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Old 06-11-2016, 07:09 PM   #1
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Default Coolant Temperature Questions

I had a few questions considering the normals for coolant temperatures with regard to ambient temperatures.

I have been noticing that when idling for long periods of time that my coolant temperatures will climb to above 210F, with the highest I've seen so far is half way between 210F-260F (~235F). The truck had been idling for about 30 minutes, and ambient temperatures were about 95F (no wind). At the time I noticed that, I throttled the engine up to about 1400 RPM, and within about 5 minutes it was back down to normal. When driving down the highway, it holds steady just under 210F.

Either way, have other people experienced the same thing? I'm assuming its because of the stagnant air, and no heat transfer across the radiator as there is no head wind into the grille. I would expect that the belt fan should be doing that to supplement, but maybe not?

Would anyone recommend a coolant system flush and service? Or replace the thermostat? (Would anyone recommend a lower temperature thermostat for living in a hot summer area?) Water Pump not putting out full flow?

Any advice would be greatly appreciated!

Thanks!
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Old 06-11-2016, 07:37 PM   #2
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Back in the day, I had a neighbor that had a 2000 Bravada that was left unattended for a similar period of time with the A/C running, and when we got back to it, its temperature was at that same spot as well, and the temperature came right back down on it when the engine speed was picked up.

At the time, I figured that the engine driven waterpump combined with the engine driven fan were all turning slowly and were doing the best that they could given what they had to work with.

I wouldn't go out of my way to change thermostats or coolant flush specifically for this issue, but if it'* coming up time for it anyway, it may not be a bad idea to do it sooner rather than later. I would also suggest clearing the radiator and condenser of any debris, and then cleaning with simple green or similar to restore any possible lost airflow.

I don't know the exact temperature the truck is running, as GM has been known to pin the gauge at 210* with any reading between 190* and 215* (not sure on the exact range). Changing to a lower temperature thermostat would likely be of no benefit, as naturally aspirated motors don't typically run differently at 180* vs 190-210*, and it may not even change anything, as the fan is what controls how hot the engine runs when stopped. The fan also has a clutch that will allow slippage until 210-215*, at which point it should lock (you'll hear it if it'* locked and you push the engine speed up).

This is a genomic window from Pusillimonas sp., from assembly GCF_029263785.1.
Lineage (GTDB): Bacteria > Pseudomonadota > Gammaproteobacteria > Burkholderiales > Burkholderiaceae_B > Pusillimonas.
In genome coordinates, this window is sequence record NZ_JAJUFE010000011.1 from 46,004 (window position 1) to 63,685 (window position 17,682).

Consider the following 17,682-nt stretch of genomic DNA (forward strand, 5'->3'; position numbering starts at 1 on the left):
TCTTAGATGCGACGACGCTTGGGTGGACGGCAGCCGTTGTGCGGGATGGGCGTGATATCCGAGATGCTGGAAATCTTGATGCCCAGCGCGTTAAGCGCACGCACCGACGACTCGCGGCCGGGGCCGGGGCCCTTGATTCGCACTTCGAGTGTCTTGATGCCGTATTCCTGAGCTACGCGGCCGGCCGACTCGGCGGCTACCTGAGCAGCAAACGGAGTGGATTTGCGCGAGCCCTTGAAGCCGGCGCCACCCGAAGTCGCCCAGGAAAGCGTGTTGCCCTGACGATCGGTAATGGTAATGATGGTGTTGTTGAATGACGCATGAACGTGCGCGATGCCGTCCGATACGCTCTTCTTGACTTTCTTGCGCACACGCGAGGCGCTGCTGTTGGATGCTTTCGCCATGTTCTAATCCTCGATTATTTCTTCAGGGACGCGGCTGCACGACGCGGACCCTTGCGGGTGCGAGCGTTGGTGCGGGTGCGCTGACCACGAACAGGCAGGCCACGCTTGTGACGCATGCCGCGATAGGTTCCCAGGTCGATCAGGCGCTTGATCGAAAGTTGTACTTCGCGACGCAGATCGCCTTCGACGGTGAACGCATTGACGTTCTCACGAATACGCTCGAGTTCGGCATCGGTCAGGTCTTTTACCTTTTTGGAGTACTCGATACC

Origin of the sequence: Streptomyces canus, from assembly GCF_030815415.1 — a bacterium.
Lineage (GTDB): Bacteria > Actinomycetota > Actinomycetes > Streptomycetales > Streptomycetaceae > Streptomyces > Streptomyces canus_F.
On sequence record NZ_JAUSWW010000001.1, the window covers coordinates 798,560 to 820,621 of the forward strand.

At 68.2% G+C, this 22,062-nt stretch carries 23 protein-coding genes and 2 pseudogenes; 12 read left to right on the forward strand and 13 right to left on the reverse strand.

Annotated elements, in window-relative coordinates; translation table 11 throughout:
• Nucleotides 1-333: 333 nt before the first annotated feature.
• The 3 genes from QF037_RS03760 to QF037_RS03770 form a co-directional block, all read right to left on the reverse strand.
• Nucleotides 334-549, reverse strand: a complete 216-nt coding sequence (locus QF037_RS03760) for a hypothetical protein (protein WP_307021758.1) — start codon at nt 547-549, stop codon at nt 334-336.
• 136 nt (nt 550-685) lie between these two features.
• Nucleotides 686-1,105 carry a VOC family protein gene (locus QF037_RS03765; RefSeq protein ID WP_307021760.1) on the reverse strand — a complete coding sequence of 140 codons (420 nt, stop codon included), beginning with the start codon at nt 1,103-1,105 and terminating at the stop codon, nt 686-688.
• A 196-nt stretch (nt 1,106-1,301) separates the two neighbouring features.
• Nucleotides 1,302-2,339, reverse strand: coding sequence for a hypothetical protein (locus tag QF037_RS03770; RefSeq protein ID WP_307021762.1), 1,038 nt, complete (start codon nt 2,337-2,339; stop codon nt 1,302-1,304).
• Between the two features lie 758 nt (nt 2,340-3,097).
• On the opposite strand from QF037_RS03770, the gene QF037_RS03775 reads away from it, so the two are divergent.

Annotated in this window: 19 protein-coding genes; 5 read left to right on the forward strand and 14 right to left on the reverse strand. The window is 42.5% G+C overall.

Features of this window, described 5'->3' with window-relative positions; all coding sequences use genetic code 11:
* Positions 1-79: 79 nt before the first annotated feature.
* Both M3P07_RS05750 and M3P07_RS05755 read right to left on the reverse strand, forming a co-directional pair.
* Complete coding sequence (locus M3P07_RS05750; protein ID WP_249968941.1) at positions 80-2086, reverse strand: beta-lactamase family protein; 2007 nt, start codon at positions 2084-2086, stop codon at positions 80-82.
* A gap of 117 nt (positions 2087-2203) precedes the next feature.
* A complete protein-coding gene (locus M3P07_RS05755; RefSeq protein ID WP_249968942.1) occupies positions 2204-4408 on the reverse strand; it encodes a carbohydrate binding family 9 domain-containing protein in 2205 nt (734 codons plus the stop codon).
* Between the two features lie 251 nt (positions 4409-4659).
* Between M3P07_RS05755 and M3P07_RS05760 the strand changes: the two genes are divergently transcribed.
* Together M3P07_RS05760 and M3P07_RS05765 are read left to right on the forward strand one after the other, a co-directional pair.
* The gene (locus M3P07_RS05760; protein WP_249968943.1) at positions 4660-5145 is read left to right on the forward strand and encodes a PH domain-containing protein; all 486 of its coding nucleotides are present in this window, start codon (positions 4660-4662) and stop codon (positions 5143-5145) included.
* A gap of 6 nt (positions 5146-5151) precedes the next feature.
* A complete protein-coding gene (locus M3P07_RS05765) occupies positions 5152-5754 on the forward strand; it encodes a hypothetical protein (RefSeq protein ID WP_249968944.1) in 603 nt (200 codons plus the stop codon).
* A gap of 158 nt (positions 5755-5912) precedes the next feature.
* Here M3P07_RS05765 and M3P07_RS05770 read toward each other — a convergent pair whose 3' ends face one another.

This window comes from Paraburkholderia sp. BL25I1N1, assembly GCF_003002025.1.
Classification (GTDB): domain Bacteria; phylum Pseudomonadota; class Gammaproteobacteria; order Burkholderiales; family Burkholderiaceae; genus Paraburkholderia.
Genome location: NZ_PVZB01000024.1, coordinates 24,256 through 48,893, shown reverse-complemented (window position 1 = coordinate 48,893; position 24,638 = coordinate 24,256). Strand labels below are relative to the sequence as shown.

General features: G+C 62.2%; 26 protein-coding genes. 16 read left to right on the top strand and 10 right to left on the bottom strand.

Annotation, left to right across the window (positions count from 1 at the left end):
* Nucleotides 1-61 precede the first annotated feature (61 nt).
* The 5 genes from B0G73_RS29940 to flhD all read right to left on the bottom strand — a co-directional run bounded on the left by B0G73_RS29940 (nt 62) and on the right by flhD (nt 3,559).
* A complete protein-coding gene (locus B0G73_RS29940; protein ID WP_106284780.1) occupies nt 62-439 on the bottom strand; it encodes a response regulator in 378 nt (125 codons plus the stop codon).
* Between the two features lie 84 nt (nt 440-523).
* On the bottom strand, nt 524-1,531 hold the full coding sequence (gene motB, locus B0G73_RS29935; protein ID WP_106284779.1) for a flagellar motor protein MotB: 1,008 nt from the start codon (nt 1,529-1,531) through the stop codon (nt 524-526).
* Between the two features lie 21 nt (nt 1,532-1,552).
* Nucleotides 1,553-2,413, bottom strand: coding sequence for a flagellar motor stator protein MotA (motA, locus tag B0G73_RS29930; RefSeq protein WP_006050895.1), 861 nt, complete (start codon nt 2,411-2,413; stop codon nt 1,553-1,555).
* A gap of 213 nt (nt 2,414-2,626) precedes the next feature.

When running the open road, it typically should be riding against the thermostat temperature unless pulling a hill or otherwise working hard. If you are concerned about this, verify the exact temperature with a scanner before assuming the gauge is correct, because GM is not known for precision accuracy in their gauges.
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Old 06-19-2016, 03:13 AM   #3
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Considering the ambient temps, and not moving/sitting parked idling, I'd say the temps sound normal.
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Old 06-29-2016, 01:57 AM   #4
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Agree with rjolly87 and WilliamE.

I'm also guessing you are running the air conditioning while idling?

I'll also submit that a lower temperature thermostat would not help this situation. In this situation the thermostat is full open. Whether it started at 180 or 195 it is still handling the same situation: idle engine speed, slow coolant movement, slow fan movement.

I'm of the mindset that an engine can't have too big of a radiator . . . except maybe in Alaska in winter. If you want your Sierra to run cooler in this situation and all the other situations, I have a couple of suggestions: